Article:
Teviot House, Edinburgh – until 25 March 2017
Solidly performed and cleverly directed, there is much to enjoy about Edinburgh University Shakespeare Company’s lucid production of Twelfth Night at Teviot House to Saturday. This is already a comedy which uses gender and cross dressing to drive the plot when shipwrecked twin Viola dresses up as her brother (who she believes drowned), and director Lauren Stockless makes clever use of this in both her casting and her directorial choices.
First of all, however, it is important to acknowledge the clarity with which the thoroughly convoluted plot is delivered. Viola, now calling herself Cesario, starts working for Duke Orsino, acting as his go-between in his wooing of pious and recently bereaved Olivia. But while Olivia rejects Orsino’s advances out of hand, she believes Olivia’s fiction and falls for her as Cesario.
This being a proper love triangle, Viola’s own eye now turns towards Orsino but, as she is in the guise of Cesario, she can’t declare her love. She does, however, drop more than enough hints in the cut and the thrust of Shakespeare’s wordplay to indicate that all is not as it might seem.
All three are played with strength and in service of the plot. Olivia Evershed’s Viola turns into a callow Cesario. Evershed makes it easy to believe Cesario’s witty tongue and the attractiveness of his self-deprecating attitude.
Francesca Sellors is a stately Olivia. She has a commanding presence and, if her falling for Cesario is on the speedy side, you get the idea that she feels has met her equal and wants matters resolved as quickly as possible.
Ben Schofield’s Orsino is clearly not her equal. Infatuated, arrogant and lax enough in love to entrust his entreaties to another, Schofield’s Orsino has the presence and wit you would expect of a Duke, but lacks the depth of character for someone who would come up to to Olivia’s exacting standards.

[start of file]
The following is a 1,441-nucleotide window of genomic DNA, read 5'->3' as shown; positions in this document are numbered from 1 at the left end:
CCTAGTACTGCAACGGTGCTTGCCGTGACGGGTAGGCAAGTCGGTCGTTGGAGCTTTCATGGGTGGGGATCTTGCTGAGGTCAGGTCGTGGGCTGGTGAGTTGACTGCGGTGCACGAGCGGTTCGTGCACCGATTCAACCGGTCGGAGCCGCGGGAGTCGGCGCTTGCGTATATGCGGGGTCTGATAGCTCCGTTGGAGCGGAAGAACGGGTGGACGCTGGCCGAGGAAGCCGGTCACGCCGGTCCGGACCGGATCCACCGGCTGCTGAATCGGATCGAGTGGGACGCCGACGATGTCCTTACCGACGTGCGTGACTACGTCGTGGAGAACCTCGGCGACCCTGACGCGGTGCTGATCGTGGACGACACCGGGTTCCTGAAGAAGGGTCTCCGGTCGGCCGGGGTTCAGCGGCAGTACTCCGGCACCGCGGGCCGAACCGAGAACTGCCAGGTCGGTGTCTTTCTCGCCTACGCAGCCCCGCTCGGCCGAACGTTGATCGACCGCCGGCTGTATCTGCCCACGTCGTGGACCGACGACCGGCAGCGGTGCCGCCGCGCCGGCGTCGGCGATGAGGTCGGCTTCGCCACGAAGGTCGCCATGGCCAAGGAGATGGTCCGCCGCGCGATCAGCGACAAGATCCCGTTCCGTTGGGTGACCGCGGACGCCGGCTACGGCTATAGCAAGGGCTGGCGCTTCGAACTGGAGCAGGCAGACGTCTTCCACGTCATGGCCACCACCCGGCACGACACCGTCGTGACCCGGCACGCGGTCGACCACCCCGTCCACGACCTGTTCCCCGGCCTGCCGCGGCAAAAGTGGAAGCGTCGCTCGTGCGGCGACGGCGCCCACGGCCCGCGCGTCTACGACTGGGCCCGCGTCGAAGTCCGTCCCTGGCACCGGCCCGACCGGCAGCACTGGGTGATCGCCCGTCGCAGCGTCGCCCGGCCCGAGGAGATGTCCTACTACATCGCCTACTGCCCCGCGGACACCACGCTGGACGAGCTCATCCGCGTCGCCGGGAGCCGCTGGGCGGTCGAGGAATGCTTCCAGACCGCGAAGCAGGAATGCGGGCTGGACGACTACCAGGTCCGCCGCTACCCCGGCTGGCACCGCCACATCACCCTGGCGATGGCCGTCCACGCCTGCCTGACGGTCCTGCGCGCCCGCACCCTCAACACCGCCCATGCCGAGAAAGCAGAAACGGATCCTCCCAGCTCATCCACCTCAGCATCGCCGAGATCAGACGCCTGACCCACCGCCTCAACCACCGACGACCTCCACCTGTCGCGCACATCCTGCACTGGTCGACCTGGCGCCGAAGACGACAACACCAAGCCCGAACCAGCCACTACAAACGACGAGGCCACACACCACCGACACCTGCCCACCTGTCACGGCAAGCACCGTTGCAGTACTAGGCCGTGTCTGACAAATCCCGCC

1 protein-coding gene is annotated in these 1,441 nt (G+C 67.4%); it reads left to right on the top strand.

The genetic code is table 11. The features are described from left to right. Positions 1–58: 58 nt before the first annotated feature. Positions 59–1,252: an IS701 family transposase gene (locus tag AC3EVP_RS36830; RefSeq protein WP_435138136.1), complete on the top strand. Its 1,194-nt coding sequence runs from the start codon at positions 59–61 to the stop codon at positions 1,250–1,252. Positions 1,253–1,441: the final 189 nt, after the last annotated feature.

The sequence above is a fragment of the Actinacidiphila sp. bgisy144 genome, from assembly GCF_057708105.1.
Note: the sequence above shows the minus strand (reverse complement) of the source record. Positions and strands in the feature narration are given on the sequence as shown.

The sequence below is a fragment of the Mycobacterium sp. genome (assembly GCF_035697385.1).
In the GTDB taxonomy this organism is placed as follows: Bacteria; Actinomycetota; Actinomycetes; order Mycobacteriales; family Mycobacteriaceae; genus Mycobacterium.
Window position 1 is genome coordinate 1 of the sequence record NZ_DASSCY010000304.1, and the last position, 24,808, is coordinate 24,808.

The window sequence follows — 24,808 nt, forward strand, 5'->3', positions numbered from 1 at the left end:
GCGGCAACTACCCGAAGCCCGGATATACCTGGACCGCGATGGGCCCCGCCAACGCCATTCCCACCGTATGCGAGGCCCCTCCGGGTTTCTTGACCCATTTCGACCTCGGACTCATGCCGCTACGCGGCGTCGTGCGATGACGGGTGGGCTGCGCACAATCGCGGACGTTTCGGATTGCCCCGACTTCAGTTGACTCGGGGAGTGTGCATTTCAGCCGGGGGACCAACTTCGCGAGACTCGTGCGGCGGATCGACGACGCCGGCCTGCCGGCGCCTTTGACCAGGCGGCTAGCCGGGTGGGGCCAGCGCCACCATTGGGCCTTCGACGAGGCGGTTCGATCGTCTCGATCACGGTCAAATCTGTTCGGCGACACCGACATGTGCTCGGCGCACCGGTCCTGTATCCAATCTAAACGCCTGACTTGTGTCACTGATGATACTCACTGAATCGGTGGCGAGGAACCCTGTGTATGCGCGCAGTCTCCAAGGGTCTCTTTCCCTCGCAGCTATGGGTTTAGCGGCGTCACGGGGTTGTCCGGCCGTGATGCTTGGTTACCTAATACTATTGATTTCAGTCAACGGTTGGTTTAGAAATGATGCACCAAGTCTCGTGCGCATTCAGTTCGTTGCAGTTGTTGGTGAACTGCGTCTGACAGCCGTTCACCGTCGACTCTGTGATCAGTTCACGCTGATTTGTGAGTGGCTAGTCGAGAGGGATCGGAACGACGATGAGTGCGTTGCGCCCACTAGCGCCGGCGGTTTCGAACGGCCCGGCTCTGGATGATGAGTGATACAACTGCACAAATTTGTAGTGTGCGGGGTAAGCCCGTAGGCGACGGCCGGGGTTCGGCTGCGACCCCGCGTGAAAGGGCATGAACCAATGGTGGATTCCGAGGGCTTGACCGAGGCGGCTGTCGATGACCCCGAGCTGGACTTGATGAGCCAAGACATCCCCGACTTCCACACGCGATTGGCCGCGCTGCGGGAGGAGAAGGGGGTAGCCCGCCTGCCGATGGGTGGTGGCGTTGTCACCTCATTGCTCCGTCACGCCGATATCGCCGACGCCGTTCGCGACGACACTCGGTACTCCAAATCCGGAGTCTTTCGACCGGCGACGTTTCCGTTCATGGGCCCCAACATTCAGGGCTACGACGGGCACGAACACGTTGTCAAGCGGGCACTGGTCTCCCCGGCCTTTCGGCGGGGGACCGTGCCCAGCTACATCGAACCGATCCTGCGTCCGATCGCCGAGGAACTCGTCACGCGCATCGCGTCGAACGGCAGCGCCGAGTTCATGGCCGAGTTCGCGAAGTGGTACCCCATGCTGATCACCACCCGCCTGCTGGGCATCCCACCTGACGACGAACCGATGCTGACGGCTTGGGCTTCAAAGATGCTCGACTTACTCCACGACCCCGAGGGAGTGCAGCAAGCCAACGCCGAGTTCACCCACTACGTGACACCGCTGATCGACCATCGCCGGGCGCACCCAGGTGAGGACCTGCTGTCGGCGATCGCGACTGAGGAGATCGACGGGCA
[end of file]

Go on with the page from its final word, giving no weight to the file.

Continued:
Having got the emotional heart of the play clear and firmly established, Stockless is free to weave the rest of it up tight. Her first small stroke of genius is the gender-blind casting of Kathryn Salmond as Feste, the itinerant Fool who functions as the audience’s eyes and ears, and is free to deflate the egos of all around him.
Salmond plays Feste exceptionally well, speaking his witty, tongue-twisting and deliberately obfuscating lines and quips with a clarity that aids the understanding but does not force the comedy. Crucially, self-identification is normalised as the mode of judging the gender of a character, thanks to her physically confident, very masculine presence.
The gender blurring is perhaps a bit too tacky further down the cast. All the ensemble play the opposite gender and there is an element of comic drag-king act to some of the performances where a more subtle approach would have been more effective.
The bonus, structurally, is that the most preposterous elements of the plot to appear quite normal. Thus, the gulling of Olivia’s priggish steward Malvolio by her drunken sot of an uncle, Toby Belch, and his pal Andrew Aguecheek, is easy to accept.
It does help, though, that this trio of malcontents and Olivia’s servant Maria are so well played. Thomas Noble is a particularly strong drunk as Belch, with Callum Pope’s Aguecheek looking disconcertingly like Jonny Lee Miller’s Sick Boy in Trainspotting, thanks to a peroxide wig.
Charlie Ralph takes all he can from the up-tight, self-righteous Malvolio. It’s a gift of a character and Ralph takes all he is given. Isabel Woodhouse brings a tingle of brightness to Maria which is not always in the script, making the character quite the puppeteer, with Belch dangling willingly at the end of her string.
There’s a nicely simple feel to the set – open and sparse with three different playing areas differentiated by height, from a thrust apron at audience level up to the stage itself. Scene changes are perpetrated by the cross-dressed ensemble, and consist mostly of a few long which clothes, strategically placed.
With a live trio of bassoon, oboe and fiddle, this simplicity makes the whole piece shine. Michael Zwiauer and Benjamin Aluwihare are solidly fervent as Viola’s brother Sebastian and his saviour Antonio, but while it rocks nicely right up to the point of the resolution, that ending doesn’t sit comfortably with the brilliance of what has gone before.